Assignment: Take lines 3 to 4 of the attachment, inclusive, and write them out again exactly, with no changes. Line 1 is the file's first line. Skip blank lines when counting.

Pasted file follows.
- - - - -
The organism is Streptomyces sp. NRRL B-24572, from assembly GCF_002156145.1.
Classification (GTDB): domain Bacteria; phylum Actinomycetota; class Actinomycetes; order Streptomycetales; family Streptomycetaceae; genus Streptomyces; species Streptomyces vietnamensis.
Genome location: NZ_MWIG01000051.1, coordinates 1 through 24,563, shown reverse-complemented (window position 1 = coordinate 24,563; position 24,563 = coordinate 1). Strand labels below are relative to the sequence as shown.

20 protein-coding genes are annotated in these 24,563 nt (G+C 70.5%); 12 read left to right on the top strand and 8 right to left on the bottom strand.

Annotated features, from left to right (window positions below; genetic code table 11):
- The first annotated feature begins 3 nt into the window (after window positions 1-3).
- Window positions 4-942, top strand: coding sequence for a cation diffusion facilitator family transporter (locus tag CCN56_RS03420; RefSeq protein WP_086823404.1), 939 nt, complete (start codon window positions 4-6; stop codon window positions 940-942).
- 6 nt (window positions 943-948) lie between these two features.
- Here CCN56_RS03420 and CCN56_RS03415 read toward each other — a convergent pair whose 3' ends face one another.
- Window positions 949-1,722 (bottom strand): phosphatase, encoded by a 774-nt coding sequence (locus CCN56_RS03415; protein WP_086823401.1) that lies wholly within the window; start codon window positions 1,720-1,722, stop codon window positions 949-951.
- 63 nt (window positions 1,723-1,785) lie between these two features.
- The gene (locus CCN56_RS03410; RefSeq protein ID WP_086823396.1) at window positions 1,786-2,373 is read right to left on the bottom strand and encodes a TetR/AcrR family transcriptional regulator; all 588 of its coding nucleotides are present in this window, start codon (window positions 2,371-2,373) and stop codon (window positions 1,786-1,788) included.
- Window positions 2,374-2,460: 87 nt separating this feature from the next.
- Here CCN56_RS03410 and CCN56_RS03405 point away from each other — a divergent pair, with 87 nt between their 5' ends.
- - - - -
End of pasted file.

Genome location: NZ_MWIG01000051.1, coordinates 1 through 24,563, shown reverse-complemented (window position 1 = coordinate 24,563; position 24,563 = coordinate 1). Strand labels below are relative to the sequence as shown.

20 protein-coding genes are annotated in these 24,563 nt (G+C 70.5%); 12 read left to right on the top strand and 8 right to left on the bottom strand.